Unfortunately, as Morgan soon discovered, the Americans never attacked Fort Henry, “so that ended that.”

Still, he remained intrigued by the dynamism that existed in Kingston between 1812 and 1841, when the city became the first capital of the united Canadas, and he determined to write a novel about it. “I didn’t know a lot about the details when I started,” he says, “but the history is so fascinating, so full of remarkable people and stories. My focus was not so much on the question of nation-building as it was on the individual characters who actually did the clearing of the land, the patrolling of the lakes, and the brawling in the taverns.”

There is plenty of the latter. “Served with something strong, dark and tasty,” wrote that same reviewer, “the novel also functions as an analysis of the role of alcohol in the social history of colonialism.” Indeed, it was a tavern culture that his characters Merit and Jeremy found here when they disembarked from the HMS St. Lawrence. With so many pubs around, they must have contributed a great deal to the town’s tax revenue, and were important meeting places for orators and auditors alike.

It was this notion of a rake’s progress through the drinking establishments of Kingston that convinced Theatre Kingston artistic producer Brett Christopher that Bottle and Glass would make a fine basis for a work of site-specific theatre.

“As we began to look for programming for next summer’s Kick & Push Festival,” says Brett Christopher, who in real life bears a striking resemblance to Biscuit, “Bottle and Glass leapt out as perfect source material for a Theatre Kingston production that celebrates the city and its unique heritage.” As a result, Christopher has commissioned Morgan to work on an adaptation of his novel for the stage, for a production “that will be produced in a series of Kingston bars next summer.” The idea is that the audience will follow the actors from tavern to pub to bar, as they are pursued through town by police, creditors, fellow escapees and officers in His Majesty’s Service, all of whom combine to provide a vivid sense of Kingston and the times.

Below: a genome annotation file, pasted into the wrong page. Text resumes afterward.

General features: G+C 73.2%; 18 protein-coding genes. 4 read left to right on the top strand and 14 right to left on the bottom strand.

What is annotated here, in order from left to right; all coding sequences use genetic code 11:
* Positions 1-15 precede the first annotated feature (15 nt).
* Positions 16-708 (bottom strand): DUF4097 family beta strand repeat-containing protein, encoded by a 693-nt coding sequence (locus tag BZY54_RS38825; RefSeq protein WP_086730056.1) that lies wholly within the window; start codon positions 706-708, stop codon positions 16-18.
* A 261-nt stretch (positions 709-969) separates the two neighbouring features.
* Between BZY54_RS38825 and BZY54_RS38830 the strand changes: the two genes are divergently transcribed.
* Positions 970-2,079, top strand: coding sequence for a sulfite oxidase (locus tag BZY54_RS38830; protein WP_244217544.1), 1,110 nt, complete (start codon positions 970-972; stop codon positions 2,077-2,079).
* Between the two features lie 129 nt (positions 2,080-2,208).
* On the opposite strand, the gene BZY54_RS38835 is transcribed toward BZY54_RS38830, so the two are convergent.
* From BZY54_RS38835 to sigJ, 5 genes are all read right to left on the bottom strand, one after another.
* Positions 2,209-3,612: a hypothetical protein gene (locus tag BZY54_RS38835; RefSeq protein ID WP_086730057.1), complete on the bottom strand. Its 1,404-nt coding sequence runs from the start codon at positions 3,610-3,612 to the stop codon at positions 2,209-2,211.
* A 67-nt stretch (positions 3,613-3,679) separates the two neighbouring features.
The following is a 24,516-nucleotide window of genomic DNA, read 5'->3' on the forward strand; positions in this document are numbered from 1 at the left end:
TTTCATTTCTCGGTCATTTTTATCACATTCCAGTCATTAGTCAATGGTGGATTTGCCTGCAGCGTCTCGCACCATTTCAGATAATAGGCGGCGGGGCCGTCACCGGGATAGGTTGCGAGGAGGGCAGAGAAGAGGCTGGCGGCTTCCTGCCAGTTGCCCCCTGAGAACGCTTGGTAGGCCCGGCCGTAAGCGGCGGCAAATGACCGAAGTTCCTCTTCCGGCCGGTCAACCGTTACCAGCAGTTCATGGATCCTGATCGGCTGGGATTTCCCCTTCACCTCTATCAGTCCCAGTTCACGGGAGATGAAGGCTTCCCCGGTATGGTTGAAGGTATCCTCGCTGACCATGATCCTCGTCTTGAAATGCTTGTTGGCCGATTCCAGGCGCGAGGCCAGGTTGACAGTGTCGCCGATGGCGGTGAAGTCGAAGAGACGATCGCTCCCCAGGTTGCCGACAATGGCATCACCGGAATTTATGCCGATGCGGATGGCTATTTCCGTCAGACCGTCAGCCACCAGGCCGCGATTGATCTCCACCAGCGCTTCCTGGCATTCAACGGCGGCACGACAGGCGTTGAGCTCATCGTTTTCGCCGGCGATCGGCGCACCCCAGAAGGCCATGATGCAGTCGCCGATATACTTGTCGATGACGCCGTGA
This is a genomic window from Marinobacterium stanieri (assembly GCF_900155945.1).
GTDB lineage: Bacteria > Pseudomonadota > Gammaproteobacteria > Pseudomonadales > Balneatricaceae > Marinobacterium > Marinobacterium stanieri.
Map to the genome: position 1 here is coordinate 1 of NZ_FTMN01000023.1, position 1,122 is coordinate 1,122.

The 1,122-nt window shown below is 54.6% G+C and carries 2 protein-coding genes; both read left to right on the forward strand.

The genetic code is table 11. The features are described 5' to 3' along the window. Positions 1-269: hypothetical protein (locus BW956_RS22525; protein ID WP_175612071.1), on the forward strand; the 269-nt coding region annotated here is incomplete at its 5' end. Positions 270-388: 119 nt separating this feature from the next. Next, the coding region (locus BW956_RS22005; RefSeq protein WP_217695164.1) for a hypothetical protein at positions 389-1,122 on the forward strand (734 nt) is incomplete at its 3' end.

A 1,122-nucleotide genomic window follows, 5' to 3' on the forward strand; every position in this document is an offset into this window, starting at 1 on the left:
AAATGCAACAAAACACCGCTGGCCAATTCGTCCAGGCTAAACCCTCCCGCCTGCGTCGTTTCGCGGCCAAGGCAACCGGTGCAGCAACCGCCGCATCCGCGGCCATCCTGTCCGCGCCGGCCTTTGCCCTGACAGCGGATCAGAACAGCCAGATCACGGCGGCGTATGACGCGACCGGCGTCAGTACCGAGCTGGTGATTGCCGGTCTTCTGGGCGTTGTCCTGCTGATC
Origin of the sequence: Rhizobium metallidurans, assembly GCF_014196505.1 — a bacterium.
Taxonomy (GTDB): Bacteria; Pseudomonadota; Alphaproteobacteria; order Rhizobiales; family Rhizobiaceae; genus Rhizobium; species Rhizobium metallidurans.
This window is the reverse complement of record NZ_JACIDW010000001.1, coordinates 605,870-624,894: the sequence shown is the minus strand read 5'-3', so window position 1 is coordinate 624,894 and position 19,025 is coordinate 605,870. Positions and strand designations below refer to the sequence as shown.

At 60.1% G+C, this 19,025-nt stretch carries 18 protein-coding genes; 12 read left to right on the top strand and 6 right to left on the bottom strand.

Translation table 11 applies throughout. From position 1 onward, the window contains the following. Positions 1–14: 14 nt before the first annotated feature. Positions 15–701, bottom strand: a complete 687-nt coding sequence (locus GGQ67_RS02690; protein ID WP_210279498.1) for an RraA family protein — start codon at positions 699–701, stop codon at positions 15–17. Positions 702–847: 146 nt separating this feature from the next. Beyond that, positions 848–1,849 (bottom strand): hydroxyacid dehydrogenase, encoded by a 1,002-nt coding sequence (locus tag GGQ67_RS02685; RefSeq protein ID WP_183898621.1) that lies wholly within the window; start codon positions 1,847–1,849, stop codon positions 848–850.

“Since Bottle and Glass takes place in and out of dozens of historic Kingston taverns,” says Morgan, “it seems a perfect fit. I’m very excited about the possibilities, and can’t wait to get started on the adaptation.”

The original Violin, Bottle and Glass, also known as Poncet’s Inn, advertised that it presented “a grand display of new curiosities which has never failed in giving general satisfaction to all competent judges,” with “upwards of 200 extraordinary feats performed, never paralleled in Upper Canada.”

It is gone now, replaced, perhaps significantly, by a bank.

“I’d love it if it were still around,” says Morgan, “or if it re-opened. I’d be a regular customer.”

Wayne Grady would not have been unfamiliar with several of the establishments mentioned in this column.